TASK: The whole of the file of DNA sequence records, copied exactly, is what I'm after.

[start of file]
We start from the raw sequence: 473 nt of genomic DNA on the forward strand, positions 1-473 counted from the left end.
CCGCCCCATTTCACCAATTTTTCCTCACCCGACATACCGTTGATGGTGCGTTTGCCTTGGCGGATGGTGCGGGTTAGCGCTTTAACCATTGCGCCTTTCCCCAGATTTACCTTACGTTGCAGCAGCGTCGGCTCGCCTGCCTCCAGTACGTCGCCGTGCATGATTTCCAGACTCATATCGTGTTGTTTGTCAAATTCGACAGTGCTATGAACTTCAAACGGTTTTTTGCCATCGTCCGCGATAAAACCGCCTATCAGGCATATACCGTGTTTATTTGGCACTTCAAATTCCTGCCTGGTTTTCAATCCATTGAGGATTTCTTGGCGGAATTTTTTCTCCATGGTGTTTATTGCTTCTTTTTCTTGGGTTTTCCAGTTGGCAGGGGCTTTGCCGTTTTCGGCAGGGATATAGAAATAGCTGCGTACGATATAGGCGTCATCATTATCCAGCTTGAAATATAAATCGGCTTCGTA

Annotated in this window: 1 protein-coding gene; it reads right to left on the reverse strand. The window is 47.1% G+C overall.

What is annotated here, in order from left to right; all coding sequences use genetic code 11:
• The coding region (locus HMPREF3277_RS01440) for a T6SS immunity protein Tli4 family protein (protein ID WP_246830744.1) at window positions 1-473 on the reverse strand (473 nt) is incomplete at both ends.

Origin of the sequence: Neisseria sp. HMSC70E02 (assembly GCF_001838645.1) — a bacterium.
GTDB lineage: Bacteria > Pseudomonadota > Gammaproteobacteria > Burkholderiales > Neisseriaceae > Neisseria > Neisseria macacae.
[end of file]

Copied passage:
We start from the raw sequence: 473 nt of genomic DNA on the forward strand, positions 1-473 counted from the left end.
CCGCCCCATTTCACCAATTTTTCCTCACCCGACATACCGTTGATGGTGCGTTTGCCTTGGCGGATGGTGCGGGTTAGCGCTTTAACCATTGCGCCTTTCCCCAGATTTACCTTACGTTGCAGCAGCGTCGGCTCGCCTGCCTCCAGTACGTCGCCGTGCATGATTTCCAGACTCATATCGTGTTGTTTGTCAAATTCGACAGTGCTATGAACTTCAAACGGTTTTTTGCCATCGTCCGCGATAAAACCGCCTATCAGGCATATACCGTGTTTATTTGGCACTTCAAATTCCTGCCTGGTTTTCAATCCATTGAGGATTTCTTGGCGGAATTTTTTCTCCATGGTGTTTATTGCTTCTTTTTCTTGGGTTTTCCAGTTGGCAGGGGCTTTGCCGTTTTCGGCAGGGATATAGAAATAGCTGCGTACGATATAGGCGTCATCATTATCCAGCTTGAAATATAAATCGGCTTCGTA

Annotated in this window: 1 protein-coding gene; it reads right to left on the reverse strand. The window is 47.1% G+C overall.

What is annotated here, in order from left to right; all coding sequences use genetic code 11:
• The coding region (locus HMPREF3277_RS01440) for a T6SS immunity protein Tli4 family protein (protein ID WP_246830744.1) at window positions 1-473 on the reverse strand (473 nt) is incomplete at both ends.

Origin of the sequence: Neisseria sp. HMSC70E02 (assembly GCF_001838645.1) — a bacterium.
GTDB lineage: Bacteria > Pseudomonadota > Gammaproteobacteria > Burkholderiales > Neisseriaceae > Neisseria > Neisseria macacae.